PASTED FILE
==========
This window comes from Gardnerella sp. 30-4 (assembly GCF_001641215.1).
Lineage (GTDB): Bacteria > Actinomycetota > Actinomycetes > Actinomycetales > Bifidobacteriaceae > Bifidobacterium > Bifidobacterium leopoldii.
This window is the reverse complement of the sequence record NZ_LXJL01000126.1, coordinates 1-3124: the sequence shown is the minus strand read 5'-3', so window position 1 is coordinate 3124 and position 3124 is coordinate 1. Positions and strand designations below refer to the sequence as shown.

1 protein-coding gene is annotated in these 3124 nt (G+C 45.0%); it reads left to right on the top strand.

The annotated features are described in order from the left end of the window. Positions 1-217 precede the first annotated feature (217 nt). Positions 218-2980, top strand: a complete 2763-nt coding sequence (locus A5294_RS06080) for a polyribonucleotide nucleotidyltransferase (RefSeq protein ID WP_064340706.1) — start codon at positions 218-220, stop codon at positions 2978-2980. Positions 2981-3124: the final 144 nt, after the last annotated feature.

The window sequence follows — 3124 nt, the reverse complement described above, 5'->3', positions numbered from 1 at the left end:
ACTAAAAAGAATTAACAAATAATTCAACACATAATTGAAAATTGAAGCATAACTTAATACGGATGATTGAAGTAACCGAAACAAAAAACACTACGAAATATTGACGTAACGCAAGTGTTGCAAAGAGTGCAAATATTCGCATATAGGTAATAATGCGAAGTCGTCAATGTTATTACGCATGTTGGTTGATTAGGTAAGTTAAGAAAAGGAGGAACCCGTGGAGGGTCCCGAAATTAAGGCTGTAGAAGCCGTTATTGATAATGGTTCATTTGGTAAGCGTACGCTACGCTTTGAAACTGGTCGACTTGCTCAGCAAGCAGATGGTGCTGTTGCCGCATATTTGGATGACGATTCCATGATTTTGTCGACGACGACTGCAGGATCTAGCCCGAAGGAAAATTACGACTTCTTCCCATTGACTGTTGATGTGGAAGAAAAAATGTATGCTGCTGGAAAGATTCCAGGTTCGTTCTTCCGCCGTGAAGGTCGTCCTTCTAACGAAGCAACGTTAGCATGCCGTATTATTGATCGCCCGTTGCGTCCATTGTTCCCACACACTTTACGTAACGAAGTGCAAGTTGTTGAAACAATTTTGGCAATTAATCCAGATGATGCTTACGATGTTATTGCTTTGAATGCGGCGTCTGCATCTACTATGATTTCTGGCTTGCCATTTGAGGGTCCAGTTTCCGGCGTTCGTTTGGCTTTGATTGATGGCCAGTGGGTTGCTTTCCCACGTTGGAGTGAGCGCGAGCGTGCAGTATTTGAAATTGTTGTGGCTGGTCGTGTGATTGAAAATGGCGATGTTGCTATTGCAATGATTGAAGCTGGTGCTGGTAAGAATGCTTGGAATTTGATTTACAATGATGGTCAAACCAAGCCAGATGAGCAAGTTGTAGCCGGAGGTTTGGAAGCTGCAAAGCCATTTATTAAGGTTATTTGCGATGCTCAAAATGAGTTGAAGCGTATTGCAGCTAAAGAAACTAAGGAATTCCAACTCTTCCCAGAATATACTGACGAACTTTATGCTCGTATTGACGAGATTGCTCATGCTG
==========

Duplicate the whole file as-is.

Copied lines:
This window comes from Gardnerella sp. 30-4 (assembly GCF_001641215.1).
Lineage (GTDB): Bacteria > Actinomycetota > Actinomycetes > Actinomycetales > Bifidobacteriaceae > Bifidobacterium > Bifidobacterium leopoldii.
This window is the reverse complement of the sequence record NZ_LXJL01000126.1, coordinates 1-3124: the sequence shown is the minus strand read 5'-3', so window position 1 is coordinate 3124 and position 3124 is coordinate 1. Positions and strand designations below refer to the sequence as shown.

1 protein-coding gene is annotated in these 3124 nt (G+C 45.0%); it reads left to right on the top strand.

The annotated features are described in order from the left end of the window. Positions 1-217 precede the first annotated feature (217 nt). Positions 218-2980, top strand: a complete 2763-nt coding sequence (locus A5294_RS06080) for a polyribonucleotide nucleotidyltransferase (RefSeq protein ID WP_064340706.1) — start codon at positions 218-220, stop codon at positions 2978-2980. Positions 2981-3124: the final 144 nt, after the last annotated feature.

The window sequence follows — 3124 nt, the reverse complement described above, 5'->3', positions numbered from 1 at the left end:
ACTAAAAAGAATTAACAAATAATTCAACACATAATTGAAAATTGAAGCATAACTTAATACGGATGATTGAAGTAACCGAAACAAAAAACACTACGAAATATTGACGTAACGCAAGTGTTGCAAAGAGTGCAAATATTCGCATATAGGTAATAATGCGAAGTCGTCAATGTTATTACGCATGTTGGTTGATTAGGTAAGTTAAGAAAAGGAGGAACCCGTGGAGGGTCCCGAAATTAAGGCTGTAGAAGCCGTTATTGATAATGGTTCATTTGGTAAGCGTACGCTACGCTTTGAAACTGGTCGACTTGCTCAGCAAGCAGATGGTGCTGTTGCCGCATATTTGGATGACGATTCCATGATTTTGTCGACGACGACTGCAGGATCTAGCCCGAAGGAAAATTACGACTTCTTCCCATTGACTGTTGATGTGGAAGAAAAAATGTATGCTGCTGGAAAGATTCCAGGTTCGTTCTTCCGCCGTGAAGGTCGTCCTTCTAACGAAGCAACGTTAGCATGCCGTATTATTGATCGCCCGTTGCGTCCATTGTTCCCACACACTTTACGTAACGAAGTGCAAGTTGTTGAAACAATTTTGGCAATTAATCCAGATGATGCTTACGATGTTATTGCTTTGAATGCGGCGTCTGCATCTACTATGATTTCTGGCTTGCCATTTGAGGGTCCAGTTTCCGGCGTTCGTTTGGCTTTGATTGATGGCCAGTGGGTTGCTTTCCCACGTTGGAGTGAGCGCGAGCGTGCAGTATTTGAAATTGTTGTGGCTGGTCGTGTGATTGAAAATGGCGATGTTGCTATTGCAATGATTGAAGCTGGTGCTGGTAAGAATGCTTGGAATTTGATTTACAATGATGGTCAAACCAAGCCAGATGAGCAAGTTGTAGCCGGAGGTTTGGAAGCTGCAAAGCCATTTATTAAGGTTATTTGCGATGCTCAAAATGAGTTGAAGCGTATTGCAGCTAAAGAAACTAAGGAATTCCAACTCTTCCCAGAATATACTGACGAACTTTATGCTCGTATTGACGAGATTGCTCATGCTG